With two phenomenal actors, Matthias Schoenaerts, on the way up after last year’s Oscar-nominated “Bullhead,” and Marion Cotillard, who continues to prove movie after movie that “La Vie En Rose” was no fluke, “Rust and Bone” aims for painful areas of the psyche.  Failure, loss, disappointment, desperation, and adversity are all sores opened by the movie, and it continues to stick a finger in them when it would be far less painful to just think about them being there.  Yet it is precisely this wrenching of the soul that gives the film power and emphasis.  In a cinematic climate where misfortune has evolved from beyond a niche and is moving towards an entire genre in and of itself, it takes a lot for a movie to distinguish itself from the pack.

And believe me, from now on when I think of films about the mettle it takes to overcome immense tribulations, “Rust and Bone” will shoot to the front of my mind.  And that’s not just because Marion Cotillard is proudly sporting two limbs instead of four for the majority of the film.  Audiard, who also co-wrote the film, finds a natural way to intertwine two disparate tales of suffering into a satisfying and believable romance without hokey stunts or sensationalism.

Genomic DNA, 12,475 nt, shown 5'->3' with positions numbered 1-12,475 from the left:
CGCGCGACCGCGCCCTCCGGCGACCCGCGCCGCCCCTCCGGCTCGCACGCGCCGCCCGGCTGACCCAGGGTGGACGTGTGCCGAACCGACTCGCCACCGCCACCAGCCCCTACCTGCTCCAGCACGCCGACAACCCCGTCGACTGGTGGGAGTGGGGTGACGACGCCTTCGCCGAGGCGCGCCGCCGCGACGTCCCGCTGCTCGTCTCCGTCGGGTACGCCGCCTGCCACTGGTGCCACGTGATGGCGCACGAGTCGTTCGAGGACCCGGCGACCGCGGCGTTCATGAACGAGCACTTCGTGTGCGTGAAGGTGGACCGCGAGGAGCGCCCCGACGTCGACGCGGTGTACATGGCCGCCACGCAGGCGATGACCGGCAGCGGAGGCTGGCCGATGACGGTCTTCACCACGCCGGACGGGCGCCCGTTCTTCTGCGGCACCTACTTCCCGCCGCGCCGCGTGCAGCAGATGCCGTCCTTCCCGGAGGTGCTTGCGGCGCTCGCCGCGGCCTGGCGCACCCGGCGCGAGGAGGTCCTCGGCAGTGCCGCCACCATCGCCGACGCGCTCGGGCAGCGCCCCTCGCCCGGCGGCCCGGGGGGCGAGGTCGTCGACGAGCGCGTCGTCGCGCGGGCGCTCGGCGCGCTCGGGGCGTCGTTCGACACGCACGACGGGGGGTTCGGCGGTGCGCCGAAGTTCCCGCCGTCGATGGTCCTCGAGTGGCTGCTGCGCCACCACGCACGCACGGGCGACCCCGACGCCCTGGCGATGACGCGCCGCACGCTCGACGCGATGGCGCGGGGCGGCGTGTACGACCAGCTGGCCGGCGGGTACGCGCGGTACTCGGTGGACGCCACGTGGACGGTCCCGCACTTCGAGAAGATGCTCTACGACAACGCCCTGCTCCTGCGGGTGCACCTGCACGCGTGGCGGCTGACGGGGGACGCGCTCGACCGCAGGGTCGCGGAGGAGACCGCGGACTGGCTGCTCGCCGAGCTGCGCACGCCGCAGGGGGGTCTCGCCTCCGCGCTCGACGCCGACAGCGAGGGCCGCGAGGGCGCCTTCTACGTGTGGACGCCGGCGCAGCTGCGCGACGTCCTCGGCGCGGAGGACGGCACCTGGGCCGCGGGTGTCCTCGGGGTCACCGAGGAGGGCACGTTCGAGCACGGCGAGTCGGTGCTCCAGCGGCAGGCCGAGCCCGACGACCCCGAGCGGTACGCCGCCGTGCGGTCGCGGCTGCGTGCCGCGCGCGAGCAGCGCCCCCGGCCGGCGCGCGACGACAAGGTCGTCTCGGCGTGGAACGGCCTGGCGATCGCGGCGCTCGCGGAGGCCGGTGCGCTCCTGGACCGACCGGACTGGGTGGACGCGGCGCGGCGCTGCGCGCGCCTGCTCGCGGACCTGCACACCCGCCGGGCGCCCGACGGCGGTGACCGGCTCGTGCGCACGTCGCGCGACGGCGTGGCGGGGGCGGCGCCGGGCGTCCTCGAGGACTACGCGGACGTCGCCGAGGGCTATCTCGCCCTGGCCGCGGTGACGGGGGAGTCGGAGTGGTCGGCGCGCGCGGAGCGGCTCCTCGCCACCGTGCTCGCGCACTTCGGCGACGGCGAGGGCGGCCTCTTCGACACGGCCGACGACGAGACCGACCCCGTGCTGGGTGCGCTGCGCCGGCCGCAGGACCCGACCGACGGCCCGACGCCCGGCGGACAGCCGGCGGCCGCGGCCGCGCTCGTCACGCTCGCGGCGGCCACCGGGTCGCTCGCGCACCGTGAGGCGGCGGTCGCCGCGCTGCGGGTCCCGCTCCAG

Her Stephanie is a former whale trainer at the French equivalent of SeaWorld turned Cannes penthouse-dweller after a tragic accident in the water.  His Alain is a well-meaning but deadbeat dad as well as street fighter for cash on the side just to get by.  They meet at the beginning of the film when Alain kicks Stephanie out of the bar after she starts a fight; while it’s a strange connection, apparently it was enough for her to call him when she gets lonely in her insurance claim-purchased apartment.

Sure, the precipitating event may be a little bit of a stretch, but what ensues as they build an incredible rapport to shelter each other from pain makes up for the lack of believability of their inception.  Cotillard and Schoenaerts don’t sport a typical romantic chemistry, but they feel all the more real and human because of it.  Both meet the emotional demands of the script, exposing themselves both spiritually and physically to each other and to the audience.  (Translation from serious movie critic pRose: they are naked a lot, sometimes maybe even a little gratuitously.)  Together with their bold helmer Audiard, they boldly go where few will go and bring us out in a hardly glorious but nevertheless moving affirmation of the ability of humans to be courageous and to change.  B+ /